Highland Councillors last year objected unanimously to the Limekiln development, near Reay, by Dorset-based energy firm Infinergy, triggering the Public Local Inquiry (PLI).
Councillors described the proposed project as “visually shocking”.
Because of the adoption of the Wild Land Areas map by the Scottish Government in June of this year, a PLI will, for the first time, be holding a specific session on Wild Land.
Also expected to give evidence during the week-long inquiry is conservation charity, the John Muir Trust.
The trust is opposing the development on the grounds that is adjacent to one of Scotland’s new Wild Land Areas, as mapped by SNH and recognised as an asset of national importance by the Scottish Government.
Helen McDade, the trust’s head of policy, said: ”As someone who was born and raised in Caithness, protection of the Flow Country is a cause close to my heart.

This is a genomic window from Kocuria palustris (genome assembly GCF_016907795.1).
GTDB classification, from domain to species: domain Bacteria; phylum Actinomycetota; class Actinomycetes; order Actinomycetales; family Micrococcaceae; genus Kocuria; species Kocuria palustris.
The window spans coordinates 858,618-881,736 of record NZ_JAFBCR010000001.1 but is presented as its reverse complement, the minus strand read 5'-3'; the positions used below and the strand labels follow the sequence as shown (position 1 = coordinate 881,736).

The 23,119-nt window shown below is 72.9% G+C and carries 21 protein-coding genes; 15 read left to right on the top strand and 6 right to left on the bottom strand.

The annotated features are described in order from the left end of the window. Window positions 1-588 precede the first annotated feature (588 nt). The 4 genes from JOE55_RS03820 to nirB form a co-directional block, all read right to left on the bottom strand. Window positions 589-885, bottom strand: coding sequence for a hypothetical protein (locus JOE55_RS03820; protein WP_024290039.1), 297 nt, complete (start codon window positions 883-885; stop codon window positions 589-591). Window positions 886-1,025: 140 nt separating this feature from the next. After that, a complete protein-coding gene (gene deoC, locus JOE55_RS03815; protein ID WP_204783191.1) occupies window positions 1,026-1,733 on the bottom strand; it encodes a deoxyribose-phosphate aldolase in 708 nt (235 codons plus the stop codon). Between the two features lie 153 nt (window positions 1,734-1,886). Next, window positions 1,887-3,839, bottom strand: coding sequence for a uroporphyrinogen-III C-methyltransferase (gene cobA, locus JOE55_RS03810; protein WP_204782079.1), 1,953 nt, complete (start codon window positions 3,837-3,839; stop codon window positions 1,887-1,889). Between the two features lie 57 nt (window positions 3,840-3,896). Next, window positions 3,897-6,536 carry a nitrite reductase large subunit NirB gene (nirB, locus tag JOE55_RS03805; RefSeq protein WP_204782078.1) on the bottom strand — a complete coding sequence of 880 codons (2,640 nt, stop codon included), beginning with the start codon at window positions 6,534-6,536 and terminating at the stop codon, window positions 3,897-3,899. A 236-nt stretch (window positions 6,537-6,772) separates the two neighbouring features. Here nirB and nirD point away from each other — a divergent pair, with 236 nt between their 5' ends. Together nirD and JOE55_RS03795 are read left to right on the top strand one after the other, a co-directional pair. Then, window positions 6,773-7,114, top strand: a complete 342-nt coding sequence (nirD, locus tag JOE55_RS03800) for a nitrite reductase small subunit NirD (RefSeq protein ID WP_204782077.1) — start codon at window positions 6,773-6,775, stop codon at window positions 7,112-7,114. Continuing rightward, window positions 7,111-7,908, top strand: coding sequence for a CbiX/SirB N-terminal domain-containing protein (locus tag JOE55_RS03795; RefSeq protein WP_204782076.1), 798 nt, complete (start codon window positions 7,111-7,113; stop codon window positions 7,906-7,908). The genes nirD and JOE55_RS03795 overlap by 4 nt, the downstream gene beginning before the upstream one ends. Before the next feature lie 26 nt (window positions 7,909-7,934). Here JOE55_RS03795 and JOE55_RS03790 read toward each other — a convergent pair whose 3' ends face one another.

“But this is also a development of national significance because it is the first major test of the new Wild Land Areas map.
“A 24-turbine wind farm would visually affect 15 per cent of the East Halladale Flows Wild Land Area.
“If the application were to succeed, it would undermine the integrity of the Wild Land Areas map, and encourage a flood of speculative applications by developers in and around the other 41 Wild Land Areas.”
The PLI will take place at the Weigh Inn hotel in Thurso.